Sheila McGlown was diagnosed with metastatic breast cancer ten years ago at the age of forty-three, while serving in the military. “I was in the US Air Force for twenty-five years,” she recalled during a recent conversation; “and I was sitting at my desk when I sneezed and felt a burning sensation in my chest. I said: that’s weird.” Another week went by and it happened again; Sheila sneezed and felt the same odd burning pushing against her sternum. “Something didn’t feel right and I was nervous,” she added; “My mom died of breast cancer in 2004. She was diagnosed in 2001.”
As an enlisted member, Sheila went first to the military doctor and mentioned the family history of breast cancer. After a mammogram, the doctor came back to give her the diagnosis. “She told me to sit down and I was like ‘uh oh,’ Shelia remembered; “When the military does that you know it’s serious. Normally they just send you a letter with the results.” She went next to get an ultrasound, after which the radiologist pulled her aside to show her the scan. “He said: see all that white stuff? That’s cancer,” Shelia recounted; “Every time you sneeze, that’s the cancer pushing up against your ribs.”
No stranger to breast cancer, Sheila knew what to expect from that point on. “I’ve been dealing with it since my mom was diagnosed in 2001, so for the last nineteen years I feel like it’s always been a part of my life,” she stated. But it wasn’t always that way. Up until her mother’s diagnosis, she never thought cancer would be an issue for herself or anyone in the black community. “I didn’t even know black people could get breast cancer because the only person I ever knew who had it was my mom,” she recalled; “I had just bought a house in Illinois and my daughter was in college, I didn’t think it could happen to me; especially not at 43.”
After her diagnosis from the military, Shelia began undergoing aggressive treatment. “They didn’t send me to the VA,” she clarified; “I went to a civilian hospital in St. Louis and I’ve been going there ever since.” Over the last decade, she’s been on six different treatment plans. “My breast cancer is HER2 positive, ER/PR positive so I started with Taxol and Herceptin right away,” she added; “I did that for nine months, three weeks on and one week off.” For metastatic patients, the treatments are generally palliative and meant to extend the quality of life, as a cancer free existence is no longer possible. When one treatment ceases to be effective, patients often have to search out a new option with new procedures and new side effects. “Emotionally, it’s very draining because they say you live from scan to scan,” Sheila lamented; “It takes a toll on you both mentally and physically, especially when you don’t understand what metastatic means. I didn’t even know what the stages meant when I got diagnosed. I had never read up on any of this stuff. I didn’t even know an oncologist was a cancer doctor.”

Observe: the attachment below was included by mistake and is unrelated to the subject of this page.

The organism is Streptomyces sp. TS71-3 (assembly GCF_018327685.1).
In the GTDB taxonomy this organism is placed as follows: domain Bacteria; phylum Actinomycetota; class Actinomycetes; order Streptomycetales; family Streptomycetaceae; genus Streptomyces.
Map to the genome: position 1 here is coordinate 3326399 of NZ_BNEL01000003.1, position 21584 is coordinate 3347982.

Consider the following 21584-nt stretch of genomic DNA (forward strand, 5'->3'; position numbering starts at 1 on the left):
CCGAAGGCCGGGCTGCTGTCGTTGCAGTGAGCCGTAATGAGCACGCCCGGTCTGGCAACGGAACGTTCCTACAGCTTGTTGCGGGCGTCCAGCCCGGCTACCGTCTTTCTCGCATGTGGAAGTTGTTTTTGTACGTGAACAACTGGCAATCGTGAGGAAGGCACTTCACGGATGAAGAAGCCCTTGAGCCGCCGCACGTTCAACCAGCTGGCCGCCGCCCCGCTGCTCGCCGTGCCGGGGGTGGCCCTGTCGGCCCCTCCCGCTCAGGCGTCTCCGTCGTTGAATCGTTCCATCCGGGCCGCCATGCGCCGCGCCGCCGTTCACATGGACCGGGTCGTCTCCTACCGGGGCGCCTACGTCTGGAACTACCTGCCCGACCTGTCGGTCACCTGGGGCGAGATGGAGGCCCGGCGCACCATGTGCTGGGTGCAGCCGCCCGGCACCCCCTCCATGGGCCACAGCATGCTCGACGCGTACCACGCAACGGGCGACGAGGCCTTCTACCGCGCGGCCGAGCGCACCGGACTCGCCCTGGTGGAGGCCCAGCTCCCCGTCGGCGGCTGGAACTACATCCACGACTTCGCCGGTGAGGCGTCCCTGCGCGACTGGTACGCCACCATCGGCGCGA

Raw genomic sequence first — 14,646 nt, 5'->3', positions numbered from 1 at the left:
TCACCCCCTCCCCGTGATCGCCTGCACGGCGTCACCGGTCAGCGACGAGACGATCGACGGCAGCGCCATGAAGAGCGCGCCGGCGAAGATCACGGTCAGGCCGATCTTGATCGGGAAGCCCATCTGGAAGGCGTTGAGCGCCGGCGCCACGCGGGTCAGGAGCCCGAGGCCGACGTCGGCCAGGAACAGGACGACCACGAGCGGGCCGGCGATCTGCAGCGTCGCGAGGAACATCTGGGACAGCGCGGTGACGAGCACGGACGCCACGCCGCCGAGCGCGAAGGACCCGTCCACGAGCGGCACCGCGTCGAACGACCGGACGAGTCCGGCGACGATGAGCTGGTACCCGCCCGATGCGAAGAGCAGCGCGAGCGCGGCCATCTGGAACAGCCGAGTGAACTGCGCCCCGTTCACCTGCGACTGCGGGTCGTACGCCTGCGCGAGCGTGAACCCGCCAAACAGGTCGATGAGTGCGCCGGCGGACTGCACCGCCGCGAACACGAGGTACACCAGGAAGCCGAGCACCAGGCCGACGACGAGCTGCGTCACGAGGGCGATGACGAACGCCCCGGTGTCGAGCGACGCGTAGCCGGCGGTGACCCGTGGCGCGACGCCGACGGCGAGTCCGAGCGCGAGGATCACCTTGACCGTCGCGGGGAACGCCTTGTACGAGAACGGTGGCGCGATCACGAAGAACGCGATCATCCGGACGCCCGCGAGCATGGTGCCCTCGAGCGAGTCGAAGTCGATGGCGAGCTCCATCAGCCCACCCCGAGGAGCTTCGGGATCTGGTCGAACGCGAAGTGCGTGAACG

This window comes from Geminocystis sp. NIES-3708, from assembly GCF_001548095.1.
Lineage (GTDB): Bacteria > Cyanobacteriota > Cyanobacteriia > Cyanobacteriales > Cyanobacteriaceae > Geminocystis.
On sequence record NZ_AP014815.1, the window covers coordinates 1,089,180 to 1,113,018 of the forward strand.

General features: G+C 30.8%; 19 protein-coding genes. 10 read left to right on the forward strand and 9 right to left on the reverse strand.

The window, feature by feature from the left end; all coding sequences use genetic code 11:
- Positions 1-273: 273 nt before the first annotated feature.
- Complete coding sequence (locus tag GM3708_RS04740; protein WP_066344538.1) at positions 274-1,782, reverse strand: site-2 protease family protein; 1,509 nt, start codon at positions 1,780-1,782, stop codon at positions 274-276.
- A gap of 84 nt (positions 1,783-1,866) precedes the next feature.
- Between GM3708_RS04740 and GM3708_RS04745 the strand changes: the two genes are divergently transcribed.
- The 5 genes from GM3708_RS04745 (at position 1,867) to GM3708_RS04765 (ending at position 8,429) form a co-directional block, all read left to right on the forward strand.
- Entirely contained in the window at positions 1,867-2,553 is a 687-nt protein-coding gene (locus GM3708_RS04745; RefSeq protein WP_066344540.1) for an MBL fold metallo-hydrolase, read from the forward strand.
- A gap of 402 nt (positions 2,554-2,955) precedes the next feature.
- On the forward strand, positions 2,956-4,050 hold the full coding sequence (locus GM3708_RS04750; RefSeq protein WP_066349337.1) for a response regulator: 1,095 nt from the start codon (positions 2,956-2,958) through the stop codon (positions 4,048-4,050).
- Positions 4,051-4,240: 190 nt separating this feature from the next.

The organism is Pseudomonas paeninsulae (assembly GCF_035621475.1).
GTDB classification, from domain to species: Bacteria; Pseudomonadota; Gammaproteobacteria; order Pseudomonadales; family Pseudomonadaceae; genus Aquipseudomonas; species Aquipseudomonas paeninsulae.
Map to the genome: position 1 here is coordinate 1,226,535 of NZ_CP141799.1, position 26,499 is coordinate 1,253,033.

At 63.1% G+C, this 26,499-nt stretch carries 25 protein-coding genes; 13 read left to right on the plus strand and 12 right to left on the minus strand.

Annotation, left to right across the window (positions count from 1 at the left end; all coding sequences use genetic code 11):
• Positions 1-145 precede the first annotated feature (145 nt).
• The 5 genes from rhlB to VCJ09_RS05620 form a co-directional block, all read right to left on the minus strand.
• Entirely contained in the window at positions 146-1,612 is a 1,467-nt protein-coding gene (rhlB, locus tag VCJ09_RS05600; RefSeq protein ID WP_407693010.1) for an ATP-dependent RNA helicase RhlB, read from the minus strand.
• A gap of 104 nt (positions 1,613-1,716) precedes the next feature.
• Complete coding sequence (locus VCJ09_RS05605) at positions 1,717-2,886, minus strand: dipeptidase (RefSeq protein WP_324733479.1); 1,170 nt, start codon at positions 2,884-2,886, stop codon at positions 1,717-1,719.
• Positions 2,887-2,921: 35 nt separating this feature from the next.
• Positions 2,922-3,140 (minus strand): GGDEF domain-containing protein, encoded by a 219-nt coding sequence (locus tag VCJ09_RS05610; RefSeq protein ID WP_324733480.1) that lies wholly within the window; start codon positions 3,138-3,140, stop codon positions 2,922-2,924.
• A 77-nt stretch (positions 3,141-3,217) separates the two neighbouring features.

Shelia quickly learned. She also learned just how important a role her health information played in controlling her care. “I had never really thought about my data,” she said; “I had always assumed it was in a repository because the military kept all my records.” Early on in her care, she would carry around paper printouts, but in the digital age she can manage everything with Ciitizen. “This way I can just email my doctor about any side effects and she knows what medications I’m on right away,” Shelia added; “For example, I’ve been having nausea with my current treatment and she was immediately able to prescribe me something to help. I can also send my records to the nurse about any questions I have.”
Like Ricki Fairley and Chawnte Randall, featured in previous patient stories, Sheila is a black woman with breast cancer who hopes that her experience can be an eye-opener for others in the community and outside of it. “You look at commercials for cancer and you don’t see black women,” she stated; “When they come out with new medicine it’s always older white women on the commercials, which always made me think: only older white women get breast cancer.” When it comes to bolstering greater awareness, Shelia believes trust is a major hurdle. “I talk to my oncologists and researchers all the time,” she added; “You need to understand our culture and the mistrust we have for the medical system as a whole. After you take the time to understand that, only then can you break through to talk about the importance of health data.”
Pharma can also take note of Sheila’s experience: “I’ve never known a black woman who has been on a clinical trial until I got on one.”
Join Sheila and sign up with Ciitizen to take control of your health data and help advance important breast cancer research.